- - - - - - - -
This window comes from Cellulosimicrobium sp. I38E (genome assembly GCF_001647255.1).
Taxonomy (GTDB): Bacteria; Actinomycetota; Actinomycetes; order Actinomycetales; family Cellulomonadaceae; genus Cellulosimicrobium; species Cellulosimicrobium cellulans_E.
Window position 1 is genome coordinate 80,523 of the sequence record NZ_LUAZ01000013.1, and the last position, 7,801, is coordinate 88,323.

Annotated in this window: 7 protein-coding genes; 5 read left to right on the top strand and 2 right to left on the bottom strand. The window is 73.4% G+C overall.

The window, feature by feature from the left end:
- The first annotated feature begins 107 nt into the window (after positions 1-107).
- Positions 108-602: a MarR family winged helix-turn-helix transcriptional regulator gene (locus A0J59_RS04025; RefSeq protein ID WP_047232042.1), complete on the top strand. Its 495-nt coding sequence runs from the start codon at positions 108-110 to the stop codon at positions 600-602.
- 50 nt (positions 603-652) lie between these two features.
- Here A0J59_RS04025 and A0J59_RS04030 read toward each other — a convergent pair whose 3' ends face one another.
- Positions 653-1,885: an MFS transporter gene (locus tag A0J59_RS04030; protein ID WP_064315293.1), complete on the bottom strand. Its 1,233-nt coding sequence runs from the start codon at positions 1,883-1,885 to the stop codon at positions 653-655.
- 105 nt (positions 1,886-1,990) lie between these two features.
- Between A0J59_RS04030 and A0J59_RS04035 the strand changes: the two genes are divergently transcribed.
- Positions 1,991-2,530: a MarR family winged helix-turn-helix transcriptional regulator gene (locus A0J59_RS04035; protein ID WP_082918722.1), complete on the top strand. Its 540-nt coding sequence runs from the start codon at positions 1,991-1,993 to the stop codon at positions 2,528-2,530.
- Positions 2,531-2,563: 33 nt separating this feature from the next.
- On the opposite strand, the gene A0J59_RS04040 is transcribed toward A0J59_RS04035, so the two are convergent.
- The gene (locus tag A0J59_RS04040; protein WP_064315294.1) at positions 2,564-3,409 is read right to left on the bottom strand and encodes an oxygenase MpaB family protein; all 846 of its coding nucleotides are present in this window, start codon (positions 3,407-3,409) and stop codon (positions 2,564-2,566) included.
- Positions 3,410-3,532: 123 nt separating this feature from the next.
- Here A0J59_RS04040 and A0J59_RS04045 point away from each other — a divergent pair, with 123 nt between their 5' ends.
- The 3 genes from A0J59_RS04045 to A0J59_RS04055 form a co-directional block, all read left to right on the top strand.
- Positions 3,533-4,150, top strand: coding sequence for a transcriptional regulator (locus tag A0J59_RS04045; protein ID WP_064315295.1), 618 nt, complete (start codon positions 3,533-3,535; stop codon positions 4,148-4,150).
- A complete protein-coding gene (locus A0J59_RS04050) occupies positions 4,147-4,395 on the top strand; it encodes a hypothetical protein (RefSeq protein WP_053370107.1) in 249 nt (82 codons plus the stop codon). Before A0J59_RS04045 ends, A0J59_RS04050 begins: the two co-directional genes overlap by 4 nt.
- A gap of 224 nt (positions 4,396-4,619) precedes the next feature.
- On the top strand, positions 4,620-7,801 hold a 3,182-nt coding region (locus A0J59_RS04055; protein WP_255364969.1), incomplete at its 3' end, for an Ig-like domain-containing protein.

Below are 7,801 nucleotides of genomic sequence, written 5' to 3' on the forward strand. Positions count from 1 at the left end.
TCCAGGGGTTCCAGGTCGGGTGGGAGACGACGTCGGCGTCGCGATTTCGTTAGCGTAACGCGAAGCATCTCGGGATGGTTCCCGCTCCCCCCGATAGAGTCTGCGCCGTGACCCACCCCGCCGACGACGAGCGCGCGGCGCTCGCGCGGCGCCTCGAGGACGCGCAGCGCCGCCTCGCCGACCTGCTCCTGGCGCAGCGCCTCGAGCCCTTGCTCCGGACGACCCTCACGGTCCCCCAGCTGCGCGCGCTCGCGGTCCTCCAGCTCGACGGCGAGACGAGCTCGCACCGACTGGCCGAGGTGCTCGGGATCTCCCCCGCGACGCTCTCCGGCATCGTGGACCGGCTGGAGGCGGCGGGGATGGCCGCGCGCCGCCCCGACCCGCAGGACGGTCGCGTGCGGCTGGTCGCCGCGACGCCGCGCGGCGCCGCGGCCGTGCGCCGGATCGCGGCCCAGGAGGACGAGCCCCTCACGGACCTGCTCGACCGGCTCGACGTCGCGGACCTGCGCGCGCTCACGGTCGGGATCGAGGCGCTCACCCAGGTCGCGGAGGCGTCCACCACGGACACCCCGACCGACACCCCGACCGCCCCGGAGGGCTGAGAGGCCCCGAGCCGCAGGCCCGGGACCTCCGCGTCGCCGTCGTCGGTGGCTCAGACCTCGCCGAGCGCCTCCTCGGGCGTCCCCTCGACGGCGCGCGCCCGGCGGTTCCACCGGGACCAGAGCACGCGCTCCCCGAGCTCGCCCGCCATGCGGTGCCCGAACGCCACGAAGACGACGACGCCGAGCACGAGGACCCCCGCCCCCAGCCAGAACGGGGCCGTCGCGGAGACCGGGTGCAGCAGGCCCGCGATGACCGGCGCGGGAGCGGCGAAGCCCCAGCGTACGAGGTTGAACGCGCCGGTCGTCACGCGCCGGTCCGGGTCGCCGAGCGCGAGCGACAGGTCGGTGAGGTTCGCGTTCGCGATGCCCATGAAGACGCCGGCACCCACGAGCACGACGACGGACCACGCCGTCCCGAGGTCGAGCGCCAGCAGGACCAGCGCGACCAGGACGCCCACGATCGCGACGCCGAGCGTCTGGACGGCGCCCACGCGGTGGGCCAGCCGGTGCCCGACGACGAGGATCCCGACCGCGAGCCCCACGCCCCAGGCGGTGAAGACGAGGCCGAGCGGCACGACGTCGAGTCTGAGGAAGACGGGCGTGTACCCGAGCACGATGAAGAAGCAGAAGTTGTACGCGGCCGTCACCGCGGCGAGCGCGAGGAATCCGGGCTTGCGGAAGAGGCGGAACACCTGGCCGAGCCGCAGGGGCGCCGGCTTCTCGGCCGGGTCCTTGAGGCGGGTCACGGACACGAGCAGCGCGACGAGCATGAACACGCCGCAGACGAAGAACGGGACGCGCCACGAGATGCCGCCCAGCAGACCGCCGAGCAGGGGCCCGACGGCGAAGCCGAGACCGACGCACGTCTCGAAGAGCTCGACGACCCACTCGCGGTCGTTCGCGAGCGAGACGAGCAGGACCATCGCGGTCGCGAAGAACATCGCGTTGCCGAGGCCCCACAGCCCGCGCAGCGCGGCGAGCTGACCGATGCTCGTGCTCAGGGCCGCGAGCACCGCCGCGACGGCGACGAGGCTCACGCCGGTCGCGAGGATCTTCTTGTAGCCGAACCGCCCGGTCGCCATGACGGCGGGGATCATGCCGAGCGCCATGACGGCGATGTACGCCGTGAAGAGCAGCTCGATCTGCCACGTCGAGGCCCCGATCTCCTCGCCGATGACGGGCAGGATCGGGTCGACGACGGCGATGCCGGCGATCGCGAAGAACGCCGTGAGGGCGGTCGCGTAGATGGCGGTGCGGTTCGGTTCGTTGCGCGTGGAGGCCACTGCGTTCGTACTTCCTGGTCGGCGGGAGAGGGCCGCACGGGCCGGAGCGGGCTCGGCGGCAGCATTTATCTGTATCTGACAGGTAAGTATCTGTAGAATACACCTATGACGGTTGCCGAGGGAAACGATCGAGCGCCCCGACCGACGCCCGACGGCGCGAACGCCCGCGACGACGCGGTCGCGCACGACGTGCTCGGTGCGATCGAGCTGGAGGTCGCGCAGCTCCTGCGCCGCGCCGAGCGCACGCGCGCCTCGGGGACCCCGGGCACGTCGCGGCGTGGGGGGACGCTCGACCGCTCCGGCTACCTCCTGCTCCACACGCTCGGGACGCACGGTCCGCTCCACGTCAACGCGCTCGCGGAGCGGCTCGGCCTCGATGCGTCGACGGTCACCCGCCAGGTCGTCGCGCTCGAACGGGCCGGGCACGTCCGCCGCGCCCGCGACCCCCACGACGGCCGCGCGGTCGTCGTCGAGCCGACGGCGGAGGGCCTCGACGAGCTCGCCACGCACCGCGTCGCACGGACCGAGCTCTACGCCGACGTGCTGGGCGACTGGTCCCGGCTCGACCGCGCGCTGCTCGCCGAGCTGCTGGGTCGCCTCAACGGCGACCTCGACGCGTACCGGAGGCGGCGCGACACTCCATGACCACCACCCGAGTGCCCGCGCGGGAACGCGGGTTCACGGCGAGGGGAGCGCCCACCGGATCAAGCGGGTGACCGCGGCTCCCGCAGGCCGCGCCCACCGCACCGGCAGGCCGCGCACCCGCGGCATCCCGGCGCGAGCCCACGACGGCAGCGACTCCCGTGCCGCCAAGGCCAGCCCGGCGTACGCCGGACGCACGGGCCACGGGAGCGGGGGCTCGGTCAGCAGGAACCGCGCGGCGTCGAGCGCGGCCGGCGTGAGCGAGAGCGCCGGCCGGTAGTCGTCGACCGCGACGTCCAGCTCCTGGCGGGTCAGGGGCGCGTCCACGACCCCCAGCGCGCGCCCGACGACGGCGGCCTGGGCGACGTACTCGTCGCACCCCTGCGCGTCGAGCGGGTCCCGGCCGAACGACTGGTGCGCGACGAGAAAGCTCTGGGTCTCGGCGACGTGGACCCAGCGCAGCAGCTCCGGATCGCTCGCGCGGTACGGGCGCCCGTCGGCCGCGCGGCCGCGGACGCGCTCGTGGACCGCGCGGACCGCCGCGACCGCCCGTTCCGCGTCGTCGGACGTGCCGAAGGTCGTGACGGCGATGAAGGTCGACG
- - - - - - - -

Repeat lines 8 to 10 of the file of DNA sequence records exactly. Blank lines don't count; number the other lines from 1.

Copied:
- 50 nt (positions 603-652) lie between these two features.
- Here A0J59_RS04025 and A0J59_RS04030 read toward each other — a convergent pair whose 3' ends face one another.
- Positions 653-1,885: an MFS transporter gene (locus tag A0J59_RS04030; protein ID WP_064315293.1), complete on the bottom strand. Its 1,233-nt coding sequence runs from the start codon at positions 1,883-1,885 to the stop codon at positions 653-655.